Biden cancels planned visit to Australia, Papua New Guinea to focus on debt limit talks

By AP News

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President Joe Biden has decided to curtail an upcoming visit to the Indo-Pacific to focus on the debt limit standoff at home

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WASHINGTON (AP) — President Joe Biden is curtailing his upcoming trip to the Indo-Pacific, scrapping what was to be a historic stop in Papua New Guinea as well as a visit to Australia for a gathering with fellow leaders of the so-called Quad partnership so he can focus on debt limit talks in Washington, according to three people familiar with the matter.

The cancellation is a foreign policy setback for an administration that has made putting a greater focus on the Pacific region central to its global outreach.

Biden still plans to depart on Wednesday for Hiroshima, Japan, for a Group of Seven summit with leaders from some of the world's major economies. He will return to the U.S. on Sunday, according to the people familiar the matter who requested anonymity to discuss the yet to be formally announced decision.

Biden had been scheduled to travel on to Papua New Guinea to meet with Pacific Island leaders and then to Australia for a meeting of the leaders of the Quad partnership, made up of the U.S., Australia, India and Japan. The Papua New Guinea stop would have been the first visit by a sitting U.S. president to the island country of more than 9 million people.

The Quad partnership first formed during the response to the 2004 Indian Ocean tsunami that killed some 230,000 people. Since coming into office, Biden has tried to reinvigorate the Quad as part of his broader effort to put greater U.S. focus on the Pacific and counter increasing economic and military assertiveness by China in the region.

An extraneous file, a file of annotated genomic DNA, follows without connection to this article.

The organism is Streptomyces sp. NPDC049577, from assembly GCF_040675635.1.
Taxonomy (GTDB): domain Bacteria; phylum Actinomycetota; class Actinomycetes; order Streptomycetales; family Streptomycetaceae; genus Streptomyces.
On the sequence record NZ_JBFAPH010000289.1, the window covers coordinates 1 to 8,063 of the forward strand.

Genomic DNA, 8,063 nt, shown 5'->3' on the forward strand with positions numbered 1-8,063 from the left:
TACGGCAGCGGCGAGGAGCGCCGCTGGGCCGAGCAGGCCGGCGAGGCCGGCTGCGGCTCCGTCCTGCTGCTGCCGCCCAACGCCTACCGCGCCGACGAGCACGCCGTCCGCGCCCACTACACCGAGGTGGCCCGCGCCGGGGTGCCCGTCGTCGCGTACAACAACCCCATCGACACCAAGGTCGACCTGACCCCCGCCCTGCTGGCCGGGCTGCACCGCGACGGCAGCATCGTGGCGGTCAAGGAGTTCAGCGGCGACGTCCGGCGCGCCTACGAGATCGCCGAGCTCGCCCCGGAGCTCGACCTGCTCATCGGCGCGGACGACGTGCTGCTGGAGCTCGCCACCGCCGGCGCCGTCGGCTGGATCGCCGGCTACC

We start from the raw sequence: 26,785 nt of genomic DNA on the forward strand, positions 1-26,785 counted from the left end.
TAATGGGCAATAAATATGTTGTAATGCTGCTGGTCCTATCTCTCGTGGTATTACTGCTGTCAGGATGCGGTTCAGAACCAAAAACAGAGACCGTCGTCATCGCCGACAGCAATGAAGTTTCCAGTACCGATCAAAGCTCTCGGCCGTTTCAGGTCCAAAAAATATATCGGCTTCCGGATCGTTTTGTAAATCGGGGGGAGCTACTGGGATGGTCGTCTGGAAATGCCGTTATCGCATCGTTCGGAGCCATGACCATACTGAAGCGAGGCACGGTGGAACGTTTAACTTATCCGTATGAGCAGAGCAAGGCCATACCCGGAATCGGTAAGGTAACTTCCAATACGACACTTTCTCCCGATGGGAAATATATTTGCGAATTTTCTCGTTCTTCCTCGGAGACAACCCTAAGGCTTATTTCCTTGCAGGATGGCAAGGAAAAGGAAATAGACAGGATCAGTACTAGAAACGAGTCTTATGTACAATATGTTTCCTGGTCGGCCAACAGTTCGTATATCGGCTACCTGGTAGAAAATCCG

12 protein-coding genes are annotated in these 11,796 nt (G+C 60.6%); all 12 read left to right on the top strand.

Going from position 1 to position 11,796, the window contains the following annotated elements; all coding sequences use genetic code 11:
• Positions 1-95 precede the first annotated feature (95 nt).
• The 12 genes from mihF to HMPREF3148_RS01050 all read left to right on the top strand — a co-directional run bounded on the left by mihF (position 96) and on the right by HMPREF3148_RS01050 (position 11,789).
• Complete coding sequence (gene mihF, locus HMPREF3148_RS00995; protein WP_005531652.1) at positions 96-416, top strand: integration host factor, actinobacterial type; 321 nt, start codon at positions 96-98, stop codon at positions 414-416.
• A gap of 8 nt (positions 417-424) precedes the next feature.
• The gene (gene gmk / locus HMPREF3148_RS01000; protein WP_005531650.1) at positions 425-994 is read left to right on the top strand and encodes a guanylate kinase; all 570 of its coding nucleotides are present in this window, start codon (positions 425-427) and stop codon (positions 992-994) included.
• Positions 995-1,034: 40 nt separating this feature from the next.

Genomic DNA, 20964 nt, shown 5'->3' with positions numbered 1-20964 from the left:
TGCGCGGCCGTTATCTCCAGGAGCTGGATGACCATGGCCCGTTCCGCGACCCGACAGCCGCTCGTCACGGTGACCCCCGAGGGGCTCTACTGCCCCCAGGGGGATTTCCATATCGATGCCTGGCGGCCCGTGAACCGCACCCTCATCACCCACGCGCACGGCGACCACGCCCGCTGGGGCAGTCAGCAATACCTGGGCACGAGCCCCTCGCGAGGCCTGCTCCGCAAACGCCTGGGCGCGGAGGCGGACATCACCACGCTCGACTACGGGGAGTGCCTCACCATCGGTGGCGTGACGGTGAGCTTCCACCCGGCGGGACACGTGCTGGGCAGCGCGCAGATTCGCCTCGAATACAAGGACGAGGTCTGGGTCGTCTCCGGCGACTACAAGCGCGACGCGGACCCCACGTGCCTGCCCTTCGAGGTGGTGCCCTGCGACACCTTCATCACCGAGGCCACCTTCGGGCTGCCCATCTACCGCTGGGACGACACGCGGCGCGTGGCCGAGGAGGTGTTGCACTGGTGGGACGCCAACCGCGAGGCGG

The president's decision was confirmed as Biden wrapped up a meeting on Tuesday afternoon with Republican House Speaker Kevin McCarthy, Senate Minority Leader Mitch McConnell and Senate Majority Leader Chuck Schumer and House Minority Leader Hakeem Jefferies for talks on the debt limit standoff.

Earlier Tuesday, White House National Security Council spokesman John Kirby said that the White House was considering curtailing the president's trip to return to the U.S. for debt ceiling talks but had not made a decision on the matter.

“We wouldn’t have to have this conversation. I wouldn’t have to answer these questions if Congress just did the right thing,” Kirby said.

Kirby noted that Biden would meet with Australian Prime Minister Anthony Albanese and Indian Prime Minister Narendra Modi while in Japan as well as Pacific Island leaders. Biden already had plans to hold a bilateral meeting with Japanese Prime Minister Fumio Kishida during the Hiroshima visit.

With the brief stop in Papua New Guinea to meet with Pacific Island leaders, Biden had hoped to demonstrate that the United States is committed to remaining engaged for the long term in the Pacific Islands.

The area has received diminished attention from the U.S. in the aftermath of the Cold War and China has increasingly filled the vacuum — through increased aid, development and security cooperation. Biden has said that he’s committed to changing that dynamic.

Last September, Biden hosted leaders from more than a dozen Pacific Island countries at the White House, announcing a new strategy to help to assist the region on climate change and maritime security. His administration also recently opened embassies in the Solomon Islands and Tonga, and has plans to open one in Kiribati.

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Author: AP News

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